In the wake of what he described as a Democratic "shellacking" in last week's midterm elections, President Obama's favorability rating is experiencing a slight uptick, according to a recent Gallup poll.
In the poll, which surveyed 3,583 random adults from Nov. 5-7, 47 percent of respondents gave Mr. Obama a positive approval rating - up four points from a Gallup poll taken before the post-midterm period.
In a Nov. 3 Gallup survey taken "in the three days prior to and including Tuesday's midterm elections," Mr. Obama polled at 43 percent favorability; he was at 44 percent favorability in a Gallup poll released Nov. 1.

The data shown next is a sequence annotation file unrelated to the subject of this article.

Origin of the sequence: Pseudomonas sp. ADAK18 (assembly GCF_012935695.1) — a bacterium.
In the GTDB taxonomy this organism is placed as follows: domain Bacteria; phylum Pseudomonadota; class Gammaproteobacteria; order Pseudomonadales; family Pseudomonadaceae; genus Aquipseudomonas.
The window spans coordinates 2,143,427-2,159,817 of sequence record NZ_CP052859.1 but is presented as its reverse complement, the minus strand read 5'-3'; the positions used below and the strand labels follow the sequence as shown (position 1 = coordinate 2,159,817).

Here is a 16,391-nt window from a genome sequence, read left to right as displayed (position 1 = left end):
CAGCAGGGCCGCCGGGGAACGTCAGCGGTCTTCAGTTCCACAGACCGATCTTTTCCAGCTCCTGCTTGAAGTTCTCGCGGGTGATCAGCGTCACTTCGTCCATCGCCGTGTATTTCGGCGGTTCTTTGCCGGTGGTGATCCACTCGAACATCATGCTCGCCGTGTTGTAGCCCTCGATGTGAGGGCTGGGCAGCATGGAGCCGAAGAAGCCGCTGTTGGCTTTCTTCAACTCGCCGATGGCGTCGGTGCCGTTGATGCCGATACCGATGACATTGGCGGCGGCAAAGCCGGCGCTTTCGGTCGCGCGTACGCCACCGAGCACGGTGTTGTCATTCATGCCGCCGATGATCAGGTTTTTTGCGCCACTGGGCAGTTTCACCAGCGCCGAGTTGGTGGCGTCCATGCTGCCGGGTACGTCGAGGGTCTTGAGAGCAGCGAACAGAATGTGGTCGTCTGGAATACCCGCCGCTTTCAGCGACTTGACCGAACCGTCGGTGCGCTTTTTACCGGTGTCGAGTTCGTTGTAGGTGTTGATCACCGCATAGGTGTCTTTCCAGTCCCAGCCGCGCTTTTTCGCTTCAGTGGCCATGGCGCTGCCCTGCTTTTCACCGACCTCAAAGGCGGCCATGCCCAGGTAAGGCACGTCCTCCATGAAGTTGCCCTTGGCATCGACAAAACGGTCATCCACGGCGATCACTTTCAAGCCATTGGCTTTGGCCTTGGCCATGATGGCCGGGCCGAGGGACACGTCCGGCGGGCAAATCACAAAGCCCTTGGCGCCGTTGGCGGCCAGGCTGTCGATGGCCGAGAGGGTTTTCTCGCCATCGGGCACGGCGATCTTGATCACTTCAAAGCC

A CBS News/New York Timesfrom October 27 put Mr. Obama's approval rating at 45 percent.
Gallup notes a number of possible reasons for the recent uptick, including Mr. Obama's post-election speech in which he "struck a mostly conciliatory tone"; a highly-publicized trip to India; a better-than-anticipated jobs report; and a market surge late last week.
Former presidents George W. Bush and Bill Clinton both lost favor among voters in the weeks following the midterm elections during which their parties experienced significant losses (2006 and 1994, respectively). Whether or not Mr. Obama's apparent boost in favorability is a trend or an anomaly is a quest to be answered in future polls.
Lucy Madison is a political reporter for CBSNews.com. You can read more of her posts here. Follow Hotsheet on Facebook and Twitter.